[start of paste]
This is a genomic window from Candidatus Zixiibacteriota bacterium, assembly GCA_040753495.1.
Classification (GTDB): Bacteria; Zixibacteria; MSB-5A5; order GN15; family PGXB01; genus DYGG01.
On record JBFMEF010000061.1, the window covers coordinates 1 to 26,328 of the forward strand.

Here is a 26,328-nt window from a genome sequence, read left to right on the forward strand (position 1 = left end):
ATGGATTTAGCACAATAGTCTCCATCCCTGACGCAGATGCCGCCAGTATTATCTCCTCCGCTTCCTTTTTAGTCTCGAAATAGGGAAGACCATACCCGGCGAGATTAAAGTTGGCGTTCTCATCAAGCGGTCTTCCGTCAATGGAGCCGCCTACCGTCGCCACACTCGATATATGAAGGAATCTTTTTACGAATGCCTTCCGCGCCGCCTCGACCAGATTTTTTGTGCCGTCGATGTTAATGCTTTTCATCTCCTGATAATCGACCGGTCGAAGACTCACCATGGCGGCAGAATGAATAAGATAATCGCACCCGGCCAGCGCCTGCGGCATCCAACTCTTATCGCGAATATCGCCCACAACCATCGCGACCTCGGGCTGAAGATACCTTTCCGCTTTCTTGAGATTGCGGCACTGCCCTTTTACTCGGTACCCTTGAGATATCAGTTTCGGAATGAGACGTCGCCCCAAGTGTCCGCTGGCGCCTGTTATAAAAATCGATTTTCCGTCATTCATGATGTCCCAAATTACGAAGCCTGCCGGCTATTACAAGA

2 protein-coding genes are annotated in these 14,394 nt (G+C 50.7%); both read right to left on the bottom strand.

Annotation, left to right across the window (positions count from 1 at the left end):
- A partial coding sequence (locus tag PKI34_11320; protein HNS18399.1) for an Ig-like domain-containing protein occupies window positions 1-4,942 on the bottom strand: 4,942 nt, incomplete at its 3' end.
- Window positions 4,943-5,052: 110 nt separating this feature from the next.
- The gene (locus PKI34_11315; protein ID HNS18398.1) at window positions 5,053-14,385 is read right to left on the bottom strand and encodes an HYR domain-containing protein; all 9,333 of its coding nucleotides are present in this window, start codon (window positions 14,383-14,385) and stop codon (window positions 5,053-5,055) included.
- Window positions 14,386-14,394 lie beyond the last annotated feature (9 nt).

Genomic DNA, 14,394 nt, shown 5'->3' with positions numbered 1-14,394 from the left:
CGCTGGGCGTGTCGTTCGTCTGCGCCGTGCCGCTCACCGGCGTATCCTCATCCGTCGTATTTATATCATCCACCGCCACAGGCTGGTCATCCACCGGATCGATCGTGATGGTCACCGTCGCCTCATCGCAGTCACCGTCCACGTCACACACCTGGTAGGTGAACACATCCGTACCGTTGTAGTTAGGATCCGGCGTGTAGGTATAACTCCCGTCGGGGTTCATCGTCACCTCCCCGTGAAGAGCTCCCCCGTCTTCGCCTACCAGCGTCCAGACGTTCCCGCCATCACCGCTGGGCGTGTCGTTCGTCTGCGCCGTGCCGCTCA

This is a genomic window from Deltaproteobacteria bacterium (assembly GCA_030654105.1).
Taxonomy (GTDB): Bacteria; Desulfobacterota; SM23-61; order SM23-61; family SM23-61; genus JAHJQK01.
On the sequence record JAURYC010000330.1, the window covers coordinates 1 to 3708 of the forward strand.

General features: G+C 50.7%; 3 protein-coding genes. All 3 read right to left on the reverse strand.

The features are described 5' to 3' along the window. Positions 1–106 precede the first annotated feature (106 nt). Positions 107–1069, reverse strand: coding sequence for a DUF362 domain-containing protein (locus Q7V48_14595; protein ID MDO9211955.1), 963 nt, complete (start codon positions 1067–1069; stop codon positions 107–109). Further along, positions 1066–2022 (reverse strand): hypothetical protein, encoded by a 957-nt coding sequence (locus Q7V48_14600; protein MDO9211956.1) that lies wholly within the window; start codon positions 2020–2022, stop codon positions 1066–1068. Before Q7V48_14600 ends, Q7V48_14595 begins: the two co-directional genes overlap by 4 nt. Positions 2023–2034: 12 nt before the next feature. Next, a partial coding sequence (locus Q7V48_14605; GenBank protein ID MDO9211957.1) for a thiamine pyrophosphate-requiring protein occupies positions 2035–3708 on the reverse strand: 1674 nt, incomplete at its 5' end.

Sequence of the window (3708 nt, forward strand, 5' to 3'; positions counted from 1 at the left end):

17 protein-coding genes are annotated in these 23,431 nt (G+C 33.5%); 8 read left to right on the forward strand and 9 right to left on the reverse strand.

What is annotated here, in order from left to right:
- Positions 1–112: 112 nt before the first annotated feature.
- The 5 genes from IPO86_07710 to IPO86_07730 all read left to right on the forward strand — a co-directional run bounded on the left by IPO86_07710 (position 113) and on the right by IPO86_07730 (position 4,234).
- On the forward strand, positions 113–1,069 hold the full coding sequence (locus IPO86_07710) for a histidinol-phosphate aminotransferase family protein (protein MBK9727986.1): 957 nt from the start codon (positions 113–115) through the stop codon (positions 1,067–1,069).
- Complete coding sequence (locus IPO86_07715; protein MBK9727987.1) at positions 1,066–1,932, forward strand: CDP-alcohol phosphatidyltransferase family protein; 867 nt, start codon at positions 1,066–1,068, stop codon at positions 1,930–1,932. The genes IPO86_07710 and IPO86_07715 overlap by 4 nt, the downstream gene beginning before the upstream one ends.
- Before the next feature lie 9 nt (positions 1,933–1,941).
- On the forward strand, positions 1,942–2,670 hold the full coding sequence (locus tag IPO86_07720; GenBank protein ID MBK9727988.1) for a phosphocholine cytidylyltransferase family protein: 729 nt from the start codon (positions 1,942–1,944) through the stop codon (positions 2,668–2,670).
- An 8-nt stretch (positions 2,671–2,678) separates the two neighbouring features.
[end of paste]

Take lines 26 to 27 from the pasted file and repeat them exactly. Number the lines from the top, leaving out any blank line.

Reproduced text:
- Before the next feature lie 9 nt (positions 1,933–1,941).
- On the forward strand, positions 1,942–2,670 hold the full coding sequence (locus tag IPO86_07720; GenBank protein ID MBK9727988.1) for a phosphocholine cytidylyltransferase family protein: 729 nt from the start codon (positions 1,942–1,944) through the stop codon (positions 2,668–2,670).